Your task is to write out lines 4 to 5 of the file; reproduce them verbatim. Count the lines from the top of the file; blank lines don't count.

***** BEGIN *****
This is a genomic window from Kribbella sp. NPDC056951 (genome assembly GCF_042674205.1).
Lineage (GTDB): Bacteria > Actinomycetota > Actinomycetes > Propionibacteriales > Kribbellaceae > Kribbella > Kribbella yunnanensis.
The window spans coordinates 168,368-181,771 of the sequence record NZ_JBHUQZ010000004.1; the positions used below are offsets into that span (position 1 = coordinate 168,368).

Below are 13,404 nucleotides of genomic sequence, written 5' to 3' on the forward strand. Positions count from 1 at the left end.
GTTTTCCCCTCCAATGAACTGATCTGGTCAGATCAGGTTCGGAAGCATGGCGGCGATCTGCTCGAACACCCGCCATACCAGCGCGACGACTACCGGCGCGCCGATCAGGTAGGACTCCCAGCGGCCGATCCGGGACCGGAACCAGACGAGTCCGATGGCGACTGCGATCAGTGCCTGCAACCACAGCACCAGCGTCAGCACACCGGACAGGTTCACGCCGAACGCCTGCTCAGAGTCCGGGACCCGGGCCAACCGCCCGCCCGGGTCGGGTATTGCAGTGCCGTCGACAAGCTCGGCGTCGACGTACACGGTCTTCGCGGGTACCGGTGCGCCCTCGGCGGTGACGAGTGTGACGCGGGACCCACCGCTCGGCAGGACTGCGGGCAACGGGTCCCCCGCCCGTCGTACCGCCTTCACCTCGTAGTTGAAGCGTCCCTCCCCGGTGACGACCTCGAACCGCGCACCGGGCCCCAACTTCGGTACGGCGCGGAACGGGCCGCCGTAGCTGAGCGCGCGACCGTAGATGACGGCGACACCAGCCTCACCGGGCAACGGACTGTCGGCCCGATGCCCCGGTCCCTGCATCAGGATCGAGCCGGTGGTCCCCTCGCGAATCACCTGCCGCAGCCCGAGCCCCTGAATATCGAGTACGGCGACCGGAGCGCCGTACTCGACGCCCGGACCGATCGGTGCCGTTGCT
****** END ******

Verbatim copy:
Below are 13,404 nucleotides of genomic sequence, written 5' to 3' on the forward strand. Positions count from 1 at the left end.
GTTTTCCCCTCCAATGAACTGATCTGGTCAGATCAGGTTCGGAAGCATGGCGGCGATCTGCTCGAACACCCGCCATACCAGCGCGACGACTACCGGCGCGCCGATCAGGTAGGACTCCCAGCGGCCGATCCGGGACCGGAACCAGACGAGTCCGATGGCGACTGCGATCAGTGCCTGCAACCACAGCACCAGCGTCAGCACACCGGACAGGTTCACGCCGAACGCCTGCTCAGAGTCCGGGACCCGGGCCAACCGCCCGCCCGGGTCGGGTATTGCAGTGCCGTCGACAAGCTCGGCGTCGACGTACACGGTCTTCGCGGGTACCGGTGCGCCCTCGGCGGTGACGAGTGTGACGCGGGACCCACCGCTCGGCAGGACTGCGGGCAACGGGTCCCCCGCCCGTCGTACCGCCTTCACCTCGTAGTTGAAGCGTCCCTCCCCGGTGACGACCTCGAACCGCGCACCGGGCCCCAACTTCGGTACGGCGCGGAACGGGCCGCCGTAGCTGAGCGCGCGACCGTAGATGACGGCGACACCAGCCTCACCGGGCAACGGACTGTCGGCCCGATGCCCCGGTCCCTGCATCAGGATCGAGCCGGTGGTCCCCTCGCGAATCACCTGCCGCAGCCCGAGCCCCTGAATATCGAGTACGGCGACCGGAGCGCCGTACTCGACGCCCGGACCGATCGGTGCCGTTGCT